Unusual Alliance Fights .xxx Creation

New York – Online pornographers and religious groups are in a rare alliance as a key Internet oversight agency nears a decision on creating a virtual red-light district through a “.xxx” Internet address.

The Internet Corporation for Assigned Names and Numbers — ICANN — which has already rejected similar proposals twice since 2000, planned to vote as early as next week on whether to approve the domain name for voluntary use by porn sites.

The decision ultimately could hinge on whether “.xxx” has the support of the adult-entertainment industry — and many porn sites have been strongly opposed.

“One of the criteria is that it (must) have general support among the industry it’s supposed to serve, and it does not,” said Mark Kernes, a board member with the industry trade group Free Speech Coalition. “I have not met one single webmaster or adult video producer that is in favor of ‘.xxx,’ and I’ve met a lot of them.”

Porn sites are largely concerned that the domain name, while billed as voluntary, would make it easier for governments to later mandate its use and “essentially ghettoize sexual information on the Web,” Kernes said.

ICM Registry Inc., the company behind the proposal, has vowed to fight any government efforts to compel its use and cited preregistrations of some 76,000 names as evidence of support. Kernes said many Web sites reserved names simply to prevent someone else from having it.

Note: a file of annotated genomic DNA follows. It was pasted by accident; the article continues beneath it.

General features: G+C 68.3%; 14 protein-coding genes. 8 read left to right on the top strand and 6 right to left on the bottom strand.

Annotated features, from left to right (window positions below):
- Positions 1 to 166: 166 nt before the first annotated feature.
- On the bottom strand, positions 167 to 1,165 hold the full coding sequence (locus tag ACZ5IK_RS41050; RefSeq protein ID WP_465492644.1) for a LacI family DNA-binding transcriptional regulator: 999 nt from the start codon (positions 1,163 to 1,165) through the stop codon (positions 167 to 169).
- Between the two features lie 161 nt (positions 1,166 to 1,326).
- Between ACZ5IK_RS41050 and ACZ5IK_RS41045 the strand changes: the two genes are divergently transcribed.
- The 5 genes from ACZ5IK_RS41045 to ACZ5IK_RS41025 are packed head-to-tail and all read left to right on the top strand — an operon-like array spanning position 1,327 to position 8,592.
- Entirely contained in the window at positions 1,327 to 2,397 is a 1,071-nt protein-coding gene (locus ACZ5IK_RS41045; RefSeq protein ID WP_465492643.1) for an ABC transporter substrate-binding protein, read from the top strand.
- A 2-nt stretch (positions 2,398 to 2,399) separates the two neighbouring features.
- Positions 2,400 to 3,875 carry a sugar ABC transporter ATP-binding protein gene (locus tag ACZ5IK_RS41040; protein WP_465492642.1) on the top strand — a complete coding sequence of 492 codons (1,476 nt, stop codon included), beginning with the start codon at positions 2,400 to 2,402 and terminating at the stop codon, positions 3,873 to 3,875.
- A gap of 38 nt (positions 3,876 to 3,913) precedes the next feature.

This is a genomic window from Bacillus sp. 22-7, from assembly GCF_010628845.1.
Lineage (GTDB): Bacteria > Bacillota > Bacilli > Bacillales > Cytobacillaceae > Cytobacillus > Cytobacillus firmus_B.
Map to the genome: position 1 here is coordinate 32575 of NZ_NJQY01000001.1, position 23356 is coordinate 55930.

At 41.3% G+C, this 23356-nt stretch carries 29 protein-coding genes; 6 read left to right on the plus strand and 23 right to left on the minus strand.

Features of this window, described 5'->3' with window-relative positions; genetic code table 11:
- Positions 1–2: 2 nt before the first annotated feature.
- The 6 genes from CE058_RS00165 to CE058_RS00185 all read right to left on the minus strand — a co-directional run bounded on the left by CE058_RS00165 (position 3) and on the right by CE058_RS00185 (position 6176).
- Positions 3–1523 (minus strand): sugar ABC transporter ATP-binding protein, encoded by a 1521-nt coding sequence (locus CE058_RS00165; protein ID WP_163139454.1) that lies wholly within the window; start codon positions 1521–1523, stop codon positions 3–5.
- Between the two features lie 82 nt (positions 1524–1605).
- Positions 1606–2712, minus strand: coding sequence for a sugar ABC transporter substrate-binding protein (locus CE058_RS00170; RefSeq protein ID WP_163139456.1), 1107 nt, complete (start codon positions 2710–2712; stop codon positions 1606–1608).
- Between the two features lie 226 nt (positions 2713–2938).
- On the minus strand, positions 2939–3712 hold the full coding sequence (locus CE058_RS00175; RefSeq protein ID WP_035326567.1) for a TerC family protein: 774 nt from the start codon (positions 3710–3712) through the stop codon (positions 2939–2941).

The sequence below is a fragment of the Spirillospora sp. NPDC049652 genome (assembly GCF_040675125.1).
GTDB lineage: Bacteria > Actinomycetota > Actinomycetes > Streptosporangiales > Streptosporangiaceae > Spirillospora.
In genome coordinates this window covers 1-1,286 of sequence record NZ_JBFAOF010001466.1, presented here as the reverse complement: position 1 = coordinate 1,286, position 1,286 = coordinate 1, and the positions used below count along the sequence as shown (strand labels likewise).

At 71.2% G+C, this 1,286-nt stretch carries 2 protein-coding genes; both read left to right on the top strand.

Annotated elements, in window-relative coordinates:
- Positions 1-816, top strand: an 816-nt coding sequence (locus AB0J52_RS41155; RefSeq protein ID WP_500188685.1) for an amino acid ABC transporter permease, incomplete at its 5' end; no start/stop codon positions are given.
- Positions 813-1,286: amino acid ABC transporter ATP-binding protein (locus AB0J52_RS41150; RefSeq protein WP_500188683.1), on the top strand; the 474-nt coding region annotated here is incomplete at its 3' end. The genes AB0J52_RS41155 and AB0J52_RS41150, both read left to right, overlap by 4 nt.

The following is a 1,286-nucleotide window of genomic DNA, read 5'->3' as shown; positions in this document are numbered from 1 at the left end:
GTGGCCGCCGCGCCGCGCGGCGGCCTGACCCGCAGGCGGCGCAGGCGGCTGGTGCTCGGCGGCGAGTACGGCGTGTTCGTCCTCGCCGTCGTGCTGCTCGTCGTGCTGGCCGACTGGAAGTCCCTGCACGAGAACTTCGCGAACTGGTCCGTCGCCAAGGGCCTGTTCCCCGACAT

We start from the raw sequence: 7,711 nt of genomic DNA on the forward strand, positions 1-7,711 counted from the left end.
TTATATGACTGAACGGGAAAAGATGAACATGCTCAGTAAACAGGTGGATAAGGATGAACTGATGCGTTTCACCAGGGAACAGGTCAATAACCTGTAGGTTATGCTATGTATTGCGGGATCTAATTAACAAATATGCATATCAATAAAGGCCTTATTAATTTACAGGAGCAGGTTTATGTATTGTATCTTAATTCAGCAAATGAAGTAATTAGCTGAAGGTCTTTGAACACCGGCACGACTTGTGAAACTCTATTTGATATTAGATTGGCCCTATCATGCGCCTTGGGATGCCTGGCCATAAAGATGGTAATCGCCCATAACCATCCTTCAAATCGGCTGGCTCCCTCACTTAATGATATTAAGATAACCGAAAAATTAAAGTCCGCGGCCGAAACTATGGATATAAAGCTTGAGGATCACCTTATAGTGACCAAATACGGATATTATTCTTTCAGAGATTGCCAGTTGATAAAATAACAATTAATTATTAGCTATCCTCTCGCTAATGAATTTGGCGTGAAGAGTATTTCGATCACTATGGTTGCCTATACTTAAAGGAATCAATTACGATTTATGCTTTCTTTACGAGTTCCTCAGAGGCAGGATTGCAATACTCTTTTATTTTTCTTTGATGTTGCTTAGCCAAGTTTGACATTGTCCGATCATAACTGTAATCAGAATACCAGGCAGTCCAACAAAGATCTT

The Free Speech Coalition believes a domain name for kids-friendly sites would be more appropriate.

Given its voluntary nature, “.xxx” is unlikely to have much effect on parents’ ability to block porn sites.

And because a domain name serves merely as an easy-to-remember moniker for a site’s actual numeric Internet address, even if a government were to mandate its use, a child could simply punch in the numeric address of any blocked “.xxx” name.

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Religious groups worry that “.xxx” would legitimize and expand the number of adults sites, which more than a third of U.S. Internet users visit each month, according to comScore Media Metrix. The Web site measurement firm said 4 percent of all Web traffic and 2 percent of all time spent Web surfing involved an adult site.”They will keep their ‘.com’ domains, and I have no doubt they will buy their ‘.xxx’ as well,” said Patrick Trueman, special counsel for the Alliance Defense Fund, a Christian public-interest law firm. “There will be twice as much pornography on the Internet.”

Trueman and other critics say ICM will be the only beneficiaries.

Continue reading the article over at SeattlePI.

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